71. Mandating distributors with an annual EEE turnover of over £100k to provide a “0:1 takeback service” for all categories of WEEE[58]. Currently, the take-back obligation is on a 1:1, like for like basis for goods sold. Under this option, these distributors would be mandated to provide a free takeback service[59] for EEE that is the same type as has been sold in their stores or online, without the requirement to purchase a new item to access the service. Distributors below the £100k threshold would continue to provide a 1:1 takeback service. The consultation asks for views on whether alternative obligations should exist for solely online sellers, fulfilment houses or online marketplaces, who are likely to find these requirements challenging.

72. Mandating producer compliance schemes to bear the cost of transport of WEEE from the distributors’ premises to an approved accredited treatment facility (AATF) for treatment. Currently producer compliance schemes must simply have systems in place to receive WEEE from distributors. This means that the distributor bears the cost of transport from their premises to a specific point (e.g., treatment facility) nominated by the producer compliance scheme. This cost can act as a disincentive for the distributor to maximise their take-back from consumers.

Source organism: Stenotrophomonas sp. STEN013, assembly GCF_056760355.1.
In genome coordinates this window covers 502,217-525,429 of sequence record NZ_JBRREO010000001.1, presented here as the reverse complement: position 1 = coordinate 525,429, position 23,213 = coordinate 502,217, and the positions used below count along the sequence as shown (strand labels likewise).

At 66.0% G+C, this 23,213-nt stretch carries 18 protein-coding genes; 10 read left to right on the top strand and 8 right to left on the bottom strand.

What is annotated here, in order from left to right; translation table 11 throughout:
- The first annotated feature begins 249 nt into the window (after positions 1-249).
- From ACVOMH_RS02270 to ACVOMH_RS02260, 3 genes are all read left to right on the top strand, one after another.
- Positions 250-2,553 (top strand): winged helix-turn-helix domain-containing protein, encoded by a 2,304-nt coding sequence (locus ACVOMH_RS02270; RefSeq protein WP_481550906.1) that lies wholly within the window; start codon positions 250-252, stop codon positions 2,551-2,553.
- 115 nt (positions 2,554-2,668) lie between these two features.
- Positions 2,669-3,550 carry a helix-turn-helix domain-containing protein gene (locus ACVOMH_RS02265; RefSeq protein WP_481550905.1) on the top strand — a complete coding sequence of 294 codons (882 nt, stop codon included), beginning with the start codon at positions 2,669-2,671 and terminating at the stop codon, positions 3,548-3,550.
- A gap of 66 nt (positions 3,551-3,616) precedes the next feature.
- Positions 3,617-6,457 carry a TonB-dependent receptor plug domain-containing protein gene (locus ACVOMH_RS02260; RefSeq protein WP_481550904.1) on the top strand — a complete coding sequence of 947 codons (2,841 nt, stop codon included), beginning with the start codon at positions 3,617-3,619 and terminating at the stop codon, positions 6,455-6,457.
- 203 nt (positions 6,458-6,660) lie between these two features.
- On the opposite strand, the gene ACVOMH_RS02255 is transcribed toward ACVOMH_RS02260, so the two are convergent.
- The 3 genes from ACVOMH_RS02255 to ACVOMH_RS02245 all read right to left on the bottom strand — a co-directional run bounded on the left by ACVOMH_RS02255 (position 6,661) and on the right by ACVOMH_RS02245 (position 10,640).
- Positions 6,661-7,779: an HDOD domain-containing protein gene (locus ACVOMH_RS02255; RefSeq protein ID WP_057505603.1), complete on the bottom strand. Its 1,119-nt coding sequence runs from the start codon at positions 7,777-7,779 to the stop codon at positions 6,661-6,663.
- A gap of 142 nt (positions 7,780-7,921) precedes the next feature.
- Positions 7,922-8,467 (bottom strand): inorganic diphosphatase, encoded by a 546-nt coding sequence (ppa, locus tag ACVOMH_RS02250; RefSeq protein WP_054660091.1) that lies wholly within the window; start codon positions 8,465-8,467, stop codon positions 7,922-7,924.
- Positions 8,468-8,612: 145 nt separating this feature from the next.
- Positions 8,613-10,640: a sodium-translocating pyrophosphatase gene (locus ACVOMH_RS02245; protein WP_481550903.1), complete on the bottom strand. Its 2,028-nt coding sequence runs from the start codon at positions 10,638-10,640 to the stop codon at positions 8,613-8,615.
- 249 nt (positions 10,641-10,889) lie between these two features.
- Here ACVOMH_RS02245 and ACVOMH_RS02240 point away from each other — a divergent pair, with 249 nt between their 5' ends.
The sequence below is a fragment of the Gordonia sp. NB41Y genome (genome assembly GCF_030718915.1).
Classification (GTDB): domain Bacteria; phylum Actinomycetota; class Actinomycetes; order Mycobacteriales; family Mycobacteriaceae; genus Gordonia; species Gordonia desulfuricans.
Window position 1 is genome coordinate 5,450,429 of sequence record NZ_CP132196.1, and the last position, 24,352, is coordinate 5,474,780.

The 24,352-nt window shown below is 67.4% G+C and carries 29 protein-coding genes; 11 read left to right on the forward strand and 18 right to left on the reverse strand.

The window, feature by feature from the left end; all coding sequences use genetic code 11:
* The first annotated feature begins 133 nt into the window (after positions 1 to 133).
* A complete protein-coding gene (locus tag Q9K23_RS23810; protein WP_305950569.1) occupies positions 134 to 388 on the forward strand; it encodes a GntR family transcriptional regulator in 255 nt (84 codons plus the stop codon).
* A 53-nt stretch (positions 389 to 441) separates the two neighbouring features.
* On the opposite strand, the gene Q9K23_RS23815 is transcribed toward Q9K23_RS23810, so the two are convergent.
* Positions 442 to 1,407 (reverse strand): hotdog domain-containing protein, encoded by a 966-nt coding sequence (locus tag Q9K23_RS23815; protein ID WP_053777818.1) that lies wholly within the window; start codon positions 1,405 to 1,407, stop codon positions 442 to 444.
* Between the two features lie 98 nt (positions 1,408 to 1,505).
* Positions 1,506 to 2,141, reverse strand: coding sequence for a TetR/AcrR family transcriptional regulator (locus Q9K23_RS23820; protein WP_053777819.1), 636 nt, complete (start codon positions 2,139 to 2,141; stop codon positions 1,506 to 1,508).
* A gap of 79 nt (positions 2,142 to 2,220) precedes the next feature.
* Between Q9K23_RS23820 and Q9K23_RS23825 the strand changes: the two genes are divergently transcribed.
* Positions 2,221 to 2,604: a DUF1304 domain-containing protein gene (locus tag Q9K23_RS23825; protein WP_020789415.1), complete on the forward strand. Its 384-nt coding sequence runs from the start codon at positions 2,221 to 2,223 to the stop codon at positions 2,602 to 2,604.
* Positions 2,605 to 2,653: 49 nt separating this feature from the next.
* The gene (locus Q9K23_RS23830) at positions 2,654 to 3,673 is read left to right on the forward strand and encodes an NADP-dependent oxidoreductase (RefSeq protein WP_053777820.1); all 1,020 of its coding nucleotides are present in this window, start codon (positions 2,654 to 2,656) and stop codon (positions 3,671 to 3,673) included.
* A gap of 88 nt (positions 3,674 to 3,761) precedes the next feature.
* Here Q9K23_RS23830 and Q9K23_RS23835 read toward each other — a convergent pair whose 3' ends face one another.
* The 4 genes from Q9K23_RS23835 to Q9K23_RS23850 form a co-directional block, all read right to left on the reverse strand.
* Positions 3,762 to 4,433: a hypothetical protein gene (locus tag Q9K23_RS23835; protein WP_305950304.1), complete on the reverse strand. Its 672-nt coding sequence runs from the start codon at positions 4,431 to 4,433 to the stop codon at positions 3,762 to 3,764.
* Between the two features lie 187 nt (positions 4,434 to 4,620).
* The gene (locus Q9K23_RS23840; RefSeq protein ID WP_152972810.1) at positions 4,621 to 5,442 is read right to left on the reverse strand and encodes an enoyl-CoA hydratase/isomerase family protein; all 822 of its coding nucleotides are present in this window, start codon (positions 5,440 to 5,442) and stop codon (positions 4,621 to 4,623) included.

73. This option will result in additional tonnes of WEEE being reused and recycled. As each of the considered options are cumulative, this option provides the highest quantity of WEEE captured for reuse and recycling (as demonstrated in this impact assessment). It is more convenient, and efficient for a retailer to pick up bulky WEEE when delivering a new item than for LAs to make additional journeys to collect bulky WEEE. Implementing both LA collection and retailer collection offers a wider range of options to enable households to recycle their WEEE, which addresses the current underlying problems of inconvenience and financial costs of recycling WEEE.